The Bronx River Parkway (also known as the Bronx Parkway) is a 19.12-mile (30.77 km) long parkway in downstate New York in the United States. It is named for the nearby Bronx River, which it parallels. The southern terminus of the parkway is at Story Avenue near Bruckner Expressway in the Bronx neighborhood of Soundview. The northern terminus is at the Kensico Circle in North Castle, Westchester County, where the parkway connects to the Taconic State Parkway and, via a short connector, New York State Route 22 (NY 22). Within the Bronx, the parkway is maintained by the New York State Department of Transportation and is designated New York State Route 907H, an unsigned reference route. In Westchester County, the parkway is maintained by the Westchester County Department of Public Works and is designated unsigned County Route 9987 (CR 9987).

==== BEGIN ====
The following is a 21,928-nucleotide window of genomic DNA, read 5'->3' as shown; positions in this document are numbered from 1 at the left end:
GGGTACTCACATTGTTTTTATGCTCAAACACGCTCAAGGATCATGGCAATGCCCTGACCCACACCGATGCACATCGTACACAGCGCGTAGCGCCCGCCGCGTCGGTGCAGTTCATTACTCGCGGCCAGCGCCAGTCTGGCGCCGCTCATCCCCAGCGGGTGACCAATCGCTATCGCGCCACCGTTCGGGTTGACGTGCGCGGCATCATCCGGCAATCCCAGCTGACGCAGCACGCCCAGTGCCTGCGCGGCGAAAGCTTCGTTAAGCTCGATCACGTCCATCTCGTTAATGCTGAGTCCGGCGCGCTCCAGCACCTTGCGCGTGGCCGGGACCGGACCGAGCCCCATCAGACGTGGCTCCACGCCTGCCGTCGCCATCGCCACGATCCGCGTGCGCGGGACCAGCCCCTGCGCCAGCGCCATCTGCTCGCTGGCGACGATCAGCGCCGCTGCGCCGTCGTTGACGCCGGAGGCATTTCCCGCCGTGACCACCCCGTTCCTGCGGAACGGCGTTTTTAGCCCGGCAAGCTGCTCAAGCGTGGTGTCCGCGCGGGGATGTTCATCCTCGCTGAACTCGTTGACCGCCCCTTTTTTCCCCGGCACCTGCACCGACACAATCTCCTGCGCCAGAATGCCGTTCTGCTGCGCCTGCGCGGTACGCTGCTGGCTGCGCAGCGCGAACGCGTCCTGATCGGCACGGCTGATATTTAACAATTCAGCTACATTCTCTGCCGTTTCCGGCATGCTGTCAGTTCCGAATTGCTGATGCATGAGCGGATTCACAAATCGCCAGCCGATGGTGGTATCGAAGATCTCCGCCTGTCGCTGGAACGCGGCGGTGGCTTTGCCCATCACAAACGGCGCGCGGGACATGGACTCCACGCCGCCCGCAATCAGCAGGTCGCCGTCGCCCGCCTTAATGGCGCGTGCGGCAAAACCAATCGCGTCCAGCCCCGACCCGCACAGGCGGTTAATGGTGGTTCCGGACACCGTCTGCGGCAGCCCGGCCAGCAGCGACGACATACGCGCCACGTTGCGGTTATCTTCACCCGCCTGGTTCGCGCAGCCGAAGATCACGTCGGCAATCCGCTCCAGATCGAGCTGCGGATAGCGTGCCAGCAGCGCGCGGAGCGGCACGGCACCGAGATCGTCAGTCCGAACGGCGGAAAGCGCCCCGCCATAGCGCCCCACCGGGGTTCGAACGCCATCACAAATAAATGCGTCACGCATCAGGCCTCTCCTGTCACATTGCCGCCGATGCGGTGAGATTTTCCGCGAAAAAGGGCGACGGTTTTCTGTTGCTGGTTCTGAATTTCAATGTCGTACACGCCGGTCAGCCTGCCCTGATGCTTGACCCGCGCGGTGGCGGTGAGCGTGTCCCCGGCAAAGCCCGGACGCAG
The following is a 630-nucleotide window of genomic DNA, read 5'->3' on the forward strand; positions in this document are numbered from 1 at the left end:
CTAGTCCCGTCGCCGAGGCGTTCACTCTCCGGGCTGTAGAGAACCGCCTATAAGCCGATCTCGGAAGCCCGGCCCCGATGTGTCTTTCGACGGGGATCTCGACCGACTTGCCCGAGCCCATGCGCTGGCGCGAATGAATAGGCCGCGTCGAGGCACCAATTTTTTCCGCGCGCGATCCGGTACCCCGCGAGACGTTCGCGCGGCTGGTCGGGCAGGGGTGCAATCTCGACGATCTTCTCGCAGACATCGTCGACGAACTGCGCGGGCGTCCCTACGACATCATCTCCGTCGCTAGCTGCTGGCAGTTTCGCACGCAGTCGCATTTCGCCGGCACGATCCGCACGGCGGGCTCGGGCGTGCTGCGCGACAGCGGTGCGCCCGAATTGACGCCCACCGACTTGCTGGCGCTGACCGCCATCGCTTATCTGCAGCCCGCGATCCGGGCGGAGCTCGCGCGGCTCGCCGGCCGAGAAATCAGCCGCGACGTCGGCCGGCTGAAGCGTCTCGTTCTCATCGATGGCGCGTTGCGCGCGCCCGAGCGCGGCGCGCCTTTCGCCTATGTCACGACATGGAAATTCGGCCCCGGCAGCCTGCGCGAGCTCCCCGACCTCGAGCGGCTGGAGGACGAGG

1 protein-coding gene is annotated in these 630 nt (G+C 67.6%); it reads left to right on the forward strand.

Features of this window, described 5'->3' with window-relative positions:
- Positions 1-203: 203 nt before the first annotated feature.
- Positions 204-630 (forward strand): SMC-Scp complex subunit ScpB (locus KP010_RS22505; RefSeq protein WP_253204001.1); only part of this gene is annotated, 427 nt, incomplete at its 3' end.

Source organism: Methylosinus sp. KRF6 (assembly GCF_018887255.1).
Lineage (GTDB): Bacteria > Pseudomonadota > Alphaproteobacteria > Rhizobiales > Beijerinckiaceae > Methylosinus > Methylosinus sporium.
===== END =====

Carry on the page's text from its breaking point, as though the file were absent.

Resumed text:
Most of the exits on the parkway, including the traffic light-controlled intersections in Westchester County, have interchange numbers. The term "Bronx River Parkway" originally referred to the Bronx River Reservation, New York's first linear park, of which the road is a portion, from the Bronx–Westchester county line to Kensico Dam Plaza. Current usage of the term confines it to the roadway, but extends it to the portion which now continues southward beyond the Reservation.
The parkway was documented by the Historic American Engineering Record in 2001. Drawings and photographs from the documentation project were made available through the Westchester County Archives, winning an award of excellence from the Lower Hudson Conference.
Famous quotes containing the words bronx and/or river:
“who chained themselves to subways for the endless ride from Battery
to holy Bronx on benzedrine until the noise of wheels and children
brought them down shuddering mouth-wracked and battered bleak of brain and drained of brilliance in the drear light of Zoo,”
—Allen Ginsberg (b. 1926)
“Come, heart, where hill is heaped upon hill:
For there the mystical brotherhood
Of sun and moon and hollow and wood
And river and stream work out their will....”
—William Butler Yeats (18651939)